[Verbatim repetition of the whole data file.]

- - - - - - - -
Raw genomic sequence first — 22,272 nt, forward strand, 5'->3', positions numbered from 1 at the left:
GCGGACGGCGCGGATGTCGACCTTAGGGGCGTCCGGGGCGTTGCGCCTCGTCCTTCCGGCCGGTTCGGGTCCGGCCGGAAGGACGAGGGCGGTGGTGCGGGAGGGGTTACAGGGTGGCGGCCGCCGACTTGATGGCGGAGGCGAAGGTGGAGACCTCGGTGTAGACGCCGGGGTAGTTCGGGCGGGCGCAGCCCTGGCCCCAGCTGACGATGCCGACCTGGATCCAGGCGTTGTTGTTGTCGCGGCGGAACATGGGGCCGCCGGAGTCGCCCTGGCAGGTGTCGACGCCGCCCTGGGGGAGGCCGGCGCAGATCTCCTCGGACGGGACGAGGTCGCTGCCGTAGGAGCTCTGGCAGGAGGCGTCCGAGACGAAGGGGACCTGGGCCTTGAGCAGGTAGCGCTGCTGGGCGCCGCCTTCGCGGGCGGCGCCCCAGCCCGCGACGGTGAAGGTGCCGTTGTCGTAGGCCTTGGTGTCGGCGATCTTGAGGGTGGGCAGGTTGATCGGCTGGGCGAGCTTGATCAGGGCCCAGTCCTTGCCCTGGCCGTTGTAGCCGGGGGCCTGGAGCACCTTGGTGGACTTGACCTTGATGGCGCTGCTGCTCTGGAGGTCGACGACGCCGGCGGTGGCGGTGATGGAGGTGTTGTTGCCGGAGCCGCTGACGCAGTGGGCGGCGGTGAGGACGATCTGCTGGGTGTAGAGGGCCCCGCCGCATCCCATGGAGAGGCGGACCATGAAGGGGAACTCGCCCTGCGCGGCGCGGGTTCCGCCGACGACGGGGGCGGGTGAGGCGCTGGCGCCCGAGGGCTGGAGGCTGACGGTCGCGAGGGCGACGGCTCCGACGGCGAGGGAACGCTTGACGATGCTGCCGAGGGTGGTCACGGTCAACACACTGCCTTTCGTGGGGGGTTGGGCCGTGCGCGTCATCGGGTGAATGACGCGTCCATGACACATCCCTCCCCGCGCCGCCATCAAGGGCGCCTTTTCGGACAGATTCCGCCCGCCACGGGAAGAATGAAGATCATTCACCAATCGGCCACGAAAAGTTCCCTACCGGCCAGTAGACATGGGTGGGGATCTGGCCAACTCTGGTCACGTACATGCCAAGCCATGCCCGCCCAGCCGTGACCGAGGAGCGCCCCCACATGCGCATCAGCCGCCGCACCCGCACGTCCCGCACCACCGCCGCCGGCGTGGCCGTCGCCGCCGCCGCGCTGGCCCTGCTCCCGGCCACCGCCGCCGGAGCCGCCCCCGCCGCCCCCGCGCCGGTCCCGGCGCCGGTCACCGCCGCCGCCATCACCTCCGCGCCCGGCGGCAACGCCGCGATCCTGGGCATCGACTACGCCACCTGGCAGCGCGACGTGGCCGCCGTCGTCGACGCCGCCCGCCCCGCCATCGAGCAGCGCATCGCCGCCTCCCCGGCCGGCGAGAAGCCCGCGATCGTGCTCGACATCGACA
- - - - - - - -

Raw genomic sequence first — 22,272 nt, forward strand, 5'->3', positions numbered from 1 at the left:
GCGGACGGCGCGGATGTCGACCTTAGGGGCGTCCGGGGCGTTGCGCCTCGTCCTTCCGGCCGGTTCGGGTCCGGCCGGAAGGACGAGGGCGGTGGTGCGGGAGGGGTTACAGGGTGGCGGCCGCCGACTTGATGGCGGAGGCGAAGGTGGAGACCTCGGTGTAGACGCCGGGGTAGTTCGGGCGGGCGCAGCCCTGGCCCCAGCTGACGATGCCGACCTGGATCCAGGCGTTGTTGTTGTCGCGGCGGAACATGGGGCCGCCGGAGTCGCCCTGGCAGGTGTCGACGCCGCCCTGGGGGAGGCCGGCGCAGATCTCCTCGGACGGGACGAGGTCGCTGCCGTAGGAGCTCTGGCAGGAGGCGTCCGAGACGAAGGGGACCTGGGCCTTGAGCAGGTAGCGCTGCTGGGCGCCGCCTTCGCGGGCGGCGCCCCAGCCCGCGACGGTGAAGGTGCCGTTGTCGTAGGCCTTGGTGTCGGCGATCTTGAGGGTGGGCAGGTTGATCGGCTGGGCGAGCTTGATCAGGGCCCAGTCCTTGCCCTGGCCGTTGTAGCCGGGGGCCTGGAGCACCTTGGTGGACTTGACCTTGATGGCGCTGCTGCTCTGGAGGTCGACGACGCCGGCGGTGGCGGTGATGGAGGTGTTGTTGCCGGAGCCGCTGACGCAGTGGGCGGCGGTGAGGACGATCTGCTGGGTGTAGAGGGCCCCGCCGCATCCCATGGAGAGGCGGACCATGAAGGGGAACTCGCCCTGCGCGGCGCGGGTTCCGCCGACGACGGGGGCGGGTGAGGCGCTGGCGCCCGAGGGCTGGAGGCTGACGGTCGCGAGGGCGACGGCTCCGACGGCGAGGGAACGCTTGACGATGCTGCCGAGGGTGGTCACGGTCAACACACTGCCTTTCGTGGGGGGTTGGGCCGTGCGCGTCATCGGGTGAATGACGCGTCCATGACACATCCCTCCCCGCGCCGCCATCAAGGGCGCCTTTTCGGACAGATTCCGCCCGCCACGGGAAGAATGAAGATCATTCACCAATCGGCCACGAAAAGTTCCCTACCGGCCAGTAGACATGGGTGGGGATCTGGCCAACTCTGGTCACGTACATGCCAAGCCATGCCCGCCCAGCCGTGACCGAGGAGCGCCCCCACATGCGCATCAGCCGCCGCACCCGCACGTCCCGCACCACCGCCGCCGGCGTGGCCGTCGCCGCCGCCGCGCTGGCCCTGCTCCCGGCCACCGCCGCCGGAGCCGCCCCCGCCGCCCCCGCGCCGGTCCCGGCGCCGGTCACCGCCGCCGCCATCACCTCCGCGCCCGGCGGCAACGCCGCGATCCTGGGCATCGACTACGCCACCTGGCAGCGCGACGTGGCCGCCGTCGTCGACGCCGCCCGCCCCGCCATCGAGCAGCGCATCGCCGCCTCCCCGGCCGGCGAGAAGCCCGCGATCGTGCTCGACATCGACA